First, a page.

Fortgang’s work is highly successful, being beautiful without succumbing to decoration. It is an excellent example of how simple abstract patterns, if repeated, can result in canvases of considerable attraction.

In Mimi Gross’s drawing of a subway bench filled with people, the demotic takes over. In the drawing, done in 1975-76 as a study for Red Grooms’s well-known installation Ruckus Manhattan, subway riders catch our attention. On the right, one Orthodox Jewish man with side curls, wearing a wide-brimmed black hat and a black coat, reads a newspaper.

Next to him is a dark-skinned man with a small mustache; he holds two books in his lap, wears a light winter coat, as well as a dark hat, mottled pants, and dark shoes. Ten people sit crowded against each other in the car, in various states of mostly informal garb. Shoes are paid close attention, for mostly comic effect.

Only one person stands in the drawing: a man in a dark jacket and light pants, holding on to a strap. Gross very ably captures sartorial appearances; differences in clothing range from the near indigent to the more than affluent. In New York, the subway is truly a space in which class differences are involuntarily merged.

An untitled oil on linen work, done in 1970 by Regina Granne, has two parts–on top, a brown female nude, lying on her side, who faces a table supporting two plants: on the left, the space is taken up by a red clay pot from which large green leaves rise. To this plant’s right is a spray of irises, behind which a white pillow rests, a blue glass sphere behind it. Nudes and still lifes are time honored, and here Granne does very nicely with conventional tropes. And the painting’s strength results not only from the artist’s skill but also her warmth of hand.

Evelyn Lopez de Guzman’s 1976 acrylic, whose title is Under the Bigtop, consists of a pointed triangle made up of mostly smaller triangles and other geometric forms. They are colored differently, and the colors are luminous enough to make the viewer feel as though he is facing a cathedral glass window. While the image does imply art historical affiliations, its overall form and interior structure come out of modernist abstraction. The colors filling the interior shapes include green, yellow, blue, and purple; these forms fit together tightly to fill the triangular space. Under the Bigtop is a beautiful painting, served well by the artist’s sensibility, which endows the artwork with a rich array of hues.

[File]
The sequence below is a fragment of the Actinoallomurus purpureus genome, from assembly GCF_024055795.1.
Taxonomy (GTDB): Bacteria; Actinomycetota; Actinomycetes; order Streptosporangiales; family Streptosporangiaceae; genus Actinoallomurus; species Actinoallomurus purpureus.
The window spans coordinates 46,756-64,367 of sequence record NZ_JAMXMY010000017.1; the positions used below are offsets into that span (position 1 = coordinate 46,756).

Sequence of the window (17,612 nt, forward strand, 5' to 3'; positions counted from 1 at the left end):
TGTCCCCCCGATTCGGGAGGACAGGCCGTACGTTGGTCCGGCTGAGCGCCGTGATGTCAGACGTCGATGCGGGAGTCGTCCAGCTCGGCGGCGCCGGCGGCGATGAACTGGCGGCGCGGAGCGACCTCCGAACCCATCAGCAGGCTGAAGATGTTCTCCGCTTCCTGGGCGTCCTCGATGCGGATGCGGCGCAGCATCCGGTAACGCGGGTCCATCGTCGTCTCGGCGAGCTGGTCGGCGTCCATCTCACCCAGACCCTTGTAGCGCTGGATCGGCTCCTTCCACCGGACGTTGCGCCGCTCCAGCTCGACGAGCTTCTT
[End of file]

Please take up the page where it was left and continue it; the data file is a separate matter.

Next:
The show’s range of styles not only supports the visual strength of the pluralism practiced at the time; it also makes clear that, even then, anything was possible. Artists were able to respond in ways that did not feel trite or hackneyed. Today, broad appropriation is accepted, even encouraged, but its use over several generations may have lessened its visual impact. This highly interesting exhibition proves that considerable freedom in the act of painting results in inspired opportunities. “Loft Generation,” an anthology of differences in style, proves that a wide formal range indicates a pluralism of form and sensibility, the basis of most strong art today.


Jonathan Goodman,  has long written about the art scene of New York. His primary area of expertise lies in East Asian art, with a notable emphasis on fostering collaborations and deep engagements with Japanese artists. His published appear in XIBT Magazine, frontera digital, Brooklyn Rail, WhiteHot Magazine, Tussle Magazine, Arte Fuse, and his interviews are featured in Sculpture Magazine.

bottom of page